Flowline firsts

Elaine Maslin

February 1, 2017

Norway’s deepest yet oilfield development is bringing a string of firsts to the Norwegian Continental Shelf, not least when it comes to the field’s flowlines. Elaine Maslin reports.

BuBi pipe fabrication at Vigra, Norway.  Image from Subsea 7.

Statoil’s Aasta Hansteen spar development is moving Norwegian offshore operations into its deepest ever environment, at 1300m water depth in the Norwegian Sea.

The move has meant a few firsts for operator Statoil and for Norway. The Aasta Hansteen facility will be Norway’s first spar project (as well as being the world’s largest spar), the country’s first use of steel catenary risers (SCRs), the first synthetic rope mooring spread offshore Norway and the first use of mechanically lined pipe installed using reel-lay in the country.

For the latter, and for Subsea 7, the project is significant, both in terms of the scope – from engineering, through procurement and commissioning – and new technology deployment.

A rising spar

Aasta Hansteen was discovered in the Norwegian Sea in 1997, some 300km offshore, far from existing infrastructure. The development will produce the Luva, Snefrid and Haklang gas and condensate reservoirs, jointly known as Aasta Hansteen.

Under an engineering, procurement, installation and commissioning contract, Subsea 7 was contracted to procure, fabricate and install 18km of 12in mechanically lined pipe flowlines and four SCR systems, as well as overseeing the spool connections, mooring system, and umbilical and manifold installation, and performing the tow-out, hook-up and pre-commissioning of the spar.

Butting in

After a decade of development, it is the second reel-lay installation of Subsea 7’s mechanically lined pipe, BuBi, produced by Germany’s Butting. The product is used when production fluids are corrosive, which means the production lines need corrosion-resistant lining, and is an alternative to clad pipe. Clad pipe uses corrosion-resistant alloy (CRA), which is bonded to the inside of a steel pipe (a 100% CRA pipe would be too costly). Mechanically lined pipe uses carbon steel outer pipe with a CRA liner, which is hydraulically assembled inside the carbon steel pipe.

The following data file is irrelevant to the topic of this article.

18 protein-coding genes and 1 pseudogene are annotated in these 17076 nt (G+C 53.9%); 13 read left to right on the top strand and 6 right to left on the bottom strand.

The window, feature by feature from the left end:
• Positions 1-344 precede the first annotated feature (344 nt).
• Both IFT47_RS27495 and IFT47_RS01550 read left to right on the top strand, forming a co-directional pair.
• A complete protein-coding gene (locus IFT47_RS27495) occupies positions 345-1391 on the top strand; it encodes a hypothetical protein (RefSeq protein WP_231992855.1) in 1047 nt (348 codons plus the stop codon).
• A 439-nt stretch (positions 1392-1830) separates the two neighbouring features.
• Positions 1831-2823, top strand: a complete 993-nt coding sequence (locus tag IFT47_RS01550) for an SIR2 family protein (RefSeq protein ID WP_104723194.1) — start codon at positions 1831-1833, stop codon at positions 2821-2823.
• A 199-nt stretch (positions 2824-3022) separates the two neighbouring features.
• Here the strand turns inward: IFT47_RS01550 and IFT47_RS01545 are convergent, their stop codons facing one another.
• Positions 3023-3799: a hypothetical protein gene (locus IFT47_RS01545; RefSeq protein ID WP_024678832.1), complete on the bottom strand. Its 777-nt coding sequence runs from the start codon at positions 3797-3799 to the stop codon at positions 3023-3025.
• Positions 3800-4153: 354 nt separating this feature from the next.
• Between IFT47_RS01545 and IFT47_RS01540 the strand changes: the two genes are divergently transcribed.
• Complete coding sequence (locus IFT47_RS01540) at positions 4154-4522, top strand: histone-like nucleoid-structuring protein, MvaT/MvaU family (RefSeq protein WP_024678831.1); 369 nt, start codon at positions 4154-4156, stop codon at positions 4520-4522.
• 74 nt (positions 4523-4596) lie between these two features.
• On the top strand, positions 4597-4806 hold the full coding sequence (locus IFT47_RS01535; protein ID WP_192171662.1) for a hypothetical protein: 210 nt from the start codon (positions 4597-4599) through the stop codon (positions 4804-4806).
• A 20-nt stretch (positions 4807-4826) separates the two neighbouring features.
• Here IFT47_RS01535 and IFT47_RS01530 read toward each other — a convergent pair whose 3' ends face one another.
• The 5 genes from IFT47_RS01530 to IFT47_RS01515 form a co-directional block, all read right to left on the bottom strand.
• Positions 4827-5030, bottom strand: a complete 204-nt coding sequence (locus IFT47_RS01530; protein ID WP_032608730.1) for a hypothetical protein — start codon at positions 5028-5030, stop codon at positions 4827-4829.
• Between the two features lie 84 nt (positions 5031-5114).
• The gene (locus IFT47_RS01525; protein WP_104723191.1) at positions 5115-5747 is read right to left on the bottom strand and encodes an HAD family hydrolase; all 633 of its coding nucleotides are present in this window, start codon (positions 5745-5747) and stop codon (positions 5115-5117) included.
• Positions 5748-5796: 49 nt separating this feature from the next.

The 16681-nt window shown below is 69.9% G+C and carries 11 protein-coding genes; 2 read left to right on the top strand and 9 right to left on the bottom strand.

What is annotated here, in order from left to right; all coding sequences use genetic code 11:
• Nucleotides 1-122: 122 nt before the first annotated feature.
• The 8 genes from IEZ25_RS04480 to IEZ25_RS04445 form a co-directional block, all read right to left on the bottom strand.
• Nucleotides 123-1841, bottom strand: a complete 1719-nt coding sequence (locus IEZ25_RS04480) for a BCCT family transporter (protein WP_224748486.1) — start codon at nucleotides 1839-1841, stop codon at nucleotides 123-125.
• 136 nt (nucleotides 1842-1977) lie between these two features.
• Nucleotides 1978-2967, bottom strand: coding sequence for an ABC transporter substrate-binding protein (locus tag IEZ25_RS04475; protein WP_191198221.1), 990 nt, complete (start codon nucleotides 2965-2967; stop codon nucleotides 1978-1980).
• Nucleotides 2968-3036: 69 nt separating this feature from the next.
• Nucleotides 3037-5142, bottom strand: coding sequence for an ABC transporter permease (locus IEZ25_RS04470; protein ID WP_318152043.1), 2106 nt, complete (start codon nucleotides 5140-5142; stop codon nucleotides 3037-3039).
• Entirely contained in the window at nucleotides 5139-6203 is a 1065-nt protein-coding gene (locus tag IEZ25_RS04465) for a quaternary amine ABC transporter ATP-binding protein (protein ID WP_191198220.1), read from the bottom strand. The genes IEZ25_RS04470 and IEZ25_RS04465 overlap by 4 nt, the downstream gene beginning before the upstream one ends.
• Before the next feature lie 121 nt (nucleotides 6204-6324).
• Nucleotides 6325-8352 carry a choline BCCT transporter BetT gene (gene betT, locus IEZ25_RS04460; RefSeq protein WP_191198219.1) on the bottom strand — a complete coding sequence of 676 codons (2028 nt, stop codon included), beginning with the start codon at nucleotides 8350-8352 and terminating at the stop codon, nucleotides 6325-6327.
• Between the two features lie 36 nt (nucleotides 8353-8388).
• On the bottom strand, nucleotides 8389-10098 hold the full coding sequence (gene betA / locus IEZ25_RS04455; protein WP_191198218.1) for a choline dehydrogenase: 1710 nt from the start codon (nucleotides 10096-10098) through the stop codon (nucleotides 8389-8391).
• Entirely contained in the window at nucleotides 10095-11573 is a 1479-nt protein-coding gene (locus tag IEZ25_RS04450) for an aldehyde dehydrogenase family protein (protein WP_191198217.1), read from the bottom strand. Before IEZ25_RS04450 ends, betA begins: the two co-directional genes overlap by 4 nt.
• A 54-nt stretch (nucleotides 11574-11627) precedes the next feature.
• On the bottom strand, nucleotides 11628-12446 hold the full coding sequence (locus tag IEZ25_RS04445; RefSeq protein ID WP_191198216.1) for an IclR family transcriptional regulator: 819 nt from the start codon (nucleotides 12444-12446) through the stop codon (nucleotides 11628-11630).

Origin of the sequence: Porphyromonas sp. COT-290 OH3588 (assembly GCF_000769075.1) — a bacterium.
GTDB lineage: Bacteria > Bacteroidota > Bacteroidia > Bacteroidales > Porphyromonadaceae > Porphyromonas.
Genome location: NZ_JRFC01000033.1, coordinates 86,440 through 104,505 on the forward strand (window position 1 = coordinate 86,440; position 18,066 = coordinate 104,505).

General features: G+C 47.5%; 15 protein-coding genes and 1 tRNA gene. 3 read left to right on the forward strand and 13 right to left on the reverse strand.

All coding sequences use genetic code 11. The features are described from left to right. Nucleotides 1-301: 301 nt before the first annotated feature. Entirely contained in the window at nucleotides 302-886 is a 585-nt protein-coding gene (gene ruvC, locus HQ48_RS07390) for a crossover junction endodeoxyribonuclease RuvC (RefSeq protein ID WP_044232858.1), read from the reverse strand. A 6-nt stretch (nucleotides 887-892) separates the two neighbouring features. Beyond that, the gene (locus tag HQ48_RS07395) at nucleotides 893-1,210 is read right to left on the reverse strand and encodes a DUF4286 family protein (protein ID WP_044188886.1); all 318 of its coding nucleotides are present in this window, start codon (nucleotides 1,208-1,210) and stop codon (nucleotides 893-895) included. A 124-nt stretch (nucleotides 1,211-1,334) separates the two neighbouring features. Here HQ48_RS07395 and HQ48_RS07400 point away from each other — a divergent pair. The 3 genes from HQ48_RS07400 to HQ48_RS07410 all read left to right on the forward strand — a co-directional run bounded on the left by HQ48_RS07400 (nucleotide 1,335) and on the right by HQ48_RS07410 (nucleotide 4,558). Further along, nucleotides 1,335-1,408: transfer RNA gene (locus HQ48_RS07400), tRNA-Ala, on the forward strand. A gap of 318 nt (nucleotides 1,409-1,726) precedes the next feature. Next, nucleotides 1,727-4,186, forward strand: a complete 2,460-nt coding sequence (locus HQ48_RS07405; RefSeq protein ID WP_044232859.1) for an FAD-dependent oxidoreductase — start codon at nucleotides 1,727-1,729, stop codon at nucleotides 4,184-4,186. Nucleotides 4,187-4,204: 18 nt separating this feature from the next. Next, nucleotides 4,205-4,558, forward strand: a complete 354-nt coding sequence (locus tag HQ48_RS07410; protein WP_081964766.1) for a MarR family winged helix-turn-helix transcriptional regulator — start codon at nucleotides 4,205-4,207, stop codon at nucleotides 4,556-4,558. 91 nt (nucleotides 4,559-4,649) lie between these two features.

Butting has been producing such a pipe since 1994, but it wasn’t until 2013 that it was installed using reel-lay on the Saphinoá-Lula NE (formerly Guará-Lula NE) project in 2013 offshore Brazil. The challenge for reel-lay installation was to resolve issues around internal buckling of the liner during the laying process, but also during its operating life.

The main benefit of using BuBi pipe is the lower cost, says Stian Sande, Aasta Hansteen project manager at Subsea 7. “BuBi pipe is a very cost efficient way of achieving corrosion resistance. It has the right properties at a lower cost [than clad pipe].” This is largely due to lower procurement costs, he says, and a reduced lead time. “We can get BuBi pipe delivered a lot quicker than clad pipe.”

Lessons learned from Saphinoá-Lula, which saw 85km of 8in BuBi pipe installed in 2100m water depth, were used to help increase installation efficiency during the 2016 Aasta Hansteen installation campaign, Sande says. “On Aasta Hansteen, some of the challenges related to installation are the water depth and environment. It is deepwater with strong currents and severe weather conditions,” Sande says. “To optimize installation and reduce weather risk was a big focus area.”

BuBi pipe being installed with buoyancy modules. Photo from Subsea 7.

Subsea 7 worked with STATS Group to provide positive isolation and internal pressurization of the BuBi pipe to facilitate its reeling onto the Seven Oceans pipelay vessel at Subsea 7’s spoolbase in Norway, ready for installation offshore. In order to allow the 12in BuBi pipe to be reeled onto the vessel, the pipe was water filled and pressurized. The internal pressure is required to ensure no wrinkling of the internal liner during the reeling process.